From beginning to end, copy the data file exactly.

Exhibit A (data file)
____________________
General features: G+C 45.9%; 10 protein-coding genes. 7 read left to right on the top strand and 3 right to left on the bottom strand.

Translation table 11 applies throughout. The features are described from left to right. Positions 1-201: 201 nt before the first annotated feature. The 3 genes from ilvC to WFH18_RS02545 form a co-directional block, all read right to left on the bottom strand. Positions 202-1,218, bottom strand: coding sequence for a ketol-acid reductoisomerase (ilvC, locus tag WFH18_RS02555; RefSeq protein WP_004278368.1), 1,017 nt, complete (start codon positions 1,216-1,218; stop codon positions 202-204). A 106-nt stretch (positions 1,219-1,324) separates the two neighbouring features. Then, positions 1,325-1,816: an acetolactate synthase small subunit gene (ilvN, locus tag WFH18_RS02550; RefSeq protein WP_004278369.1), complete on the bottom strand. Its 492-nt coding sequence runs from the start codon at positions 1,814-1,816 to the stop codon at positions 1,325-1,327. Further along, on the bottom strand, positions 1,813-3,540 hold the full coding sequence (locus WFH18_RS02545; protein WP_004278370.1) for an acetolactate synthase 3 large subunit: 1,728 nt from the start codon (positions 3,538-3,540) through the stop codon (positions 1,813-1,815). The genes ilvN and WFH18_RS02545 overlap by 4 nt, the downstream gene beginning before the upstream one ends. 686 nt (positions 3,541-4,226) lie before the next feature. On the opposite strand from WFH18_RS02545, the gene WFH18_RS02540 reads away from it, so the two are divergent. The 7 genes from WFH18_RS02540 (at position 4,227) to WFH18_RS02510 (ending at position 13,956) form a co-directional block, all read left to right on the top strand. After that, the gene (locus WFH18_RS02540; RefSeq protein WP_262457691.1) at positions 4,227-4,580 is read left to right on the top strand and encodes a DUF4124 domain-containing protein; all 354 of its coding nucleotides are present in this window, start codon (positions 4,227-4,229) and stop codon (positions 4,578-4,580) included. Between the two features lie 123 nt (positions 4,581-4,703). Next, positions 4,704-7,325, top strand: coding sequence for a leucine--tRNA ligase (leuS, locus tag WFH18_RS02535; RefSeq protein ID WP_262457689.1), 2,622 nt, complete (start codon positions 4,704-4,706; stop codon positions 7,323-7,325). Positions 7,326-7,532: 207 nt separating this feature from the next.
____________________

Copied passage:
General features: G+C 45.9%; 10 protein-coding genes. 7 read left to right on the top strand and 3 right to left on the bottom strand.

Translation table 11 applies throughout. The features are described from left to right. Positions 1-201: 201 nt before the first annotated feature. The 3 genes from ilvC to WFH18_RS02545 form a co-directional block, all read right to left on the bottom strand. Positions 202-1,218, bottom strand: coding sequence for a ketol-acid reductoisomerase (ilvC, locus tag WFH18_RS02555; RefSeq protein WP_004278368.1), 1,017 nt, complete (start codon positions 1,216-1,218; stop codon positions 202-204). A 106-nt stretch (positions 1,219-1,324) separates the two neighbouring features. Then, positions 1,325-1,816: an acetolactate synthase small subunit gene (ilvN, locus tag WFH18_RS02550; RefSeq protein WP_004278369.1), complete on the bottom strand. Its 492-nt coding sequence runs from the start codon at positions 1,814-1,816 to the stop codon at positions 1,325-1,327. Further along, on the bottom strand, positions 1,813-3,540 hold the full coding sequence (locus WFH18_RS02545; protein WP_004278370.1) for an acetolactate synthase 3 large subunit: 1,728 nt from the start codon (positions 3,538-3,540) through the stop codon (positions 1,813-1,815). The genes ilvN and WFH18_RS02545 overlap by 4 nt, the downstream gene beginning before the upstream one ends. 686 nt (positions 3,541-4,226) lie before the next feature. On the opposite strand from WFH18_RS02545, the gene WFH18_RS02540 reads away from it, so the two are divergent. The 7 genes from WFH18_RS02540 (at position 4,227) to WFH18_RS02510 (ending at position 13,956) form a co-directional block, all read left to right on the top strand. After that, the gene (locus WFH18_RS02540; RefSeq protein WP_262457691.1) at positions 4,227-4,580 is read left to right on the top strand and encodes a DUF4124 domain-containing protein; all 354 of its coding nucleotides are present in this window, start codon (positions 4,227-4,229) and stop codon (positions 4,578-4,580) included. Between the two features lie 123 nt (positions 4,581-4,703). Next, positions 4,704-7,325, top strand: coding sequence for a leucine--tRNA ligase (leuS, locus tag WFH18_RS02535; RefSeq protein ID WP_262457689.1), 2,622 nt, complete (start codon positions 4,704-4,706; stop codon positions 7,323-7,325). Positions 7,326-7,532: 207 nt separating this feature from the next.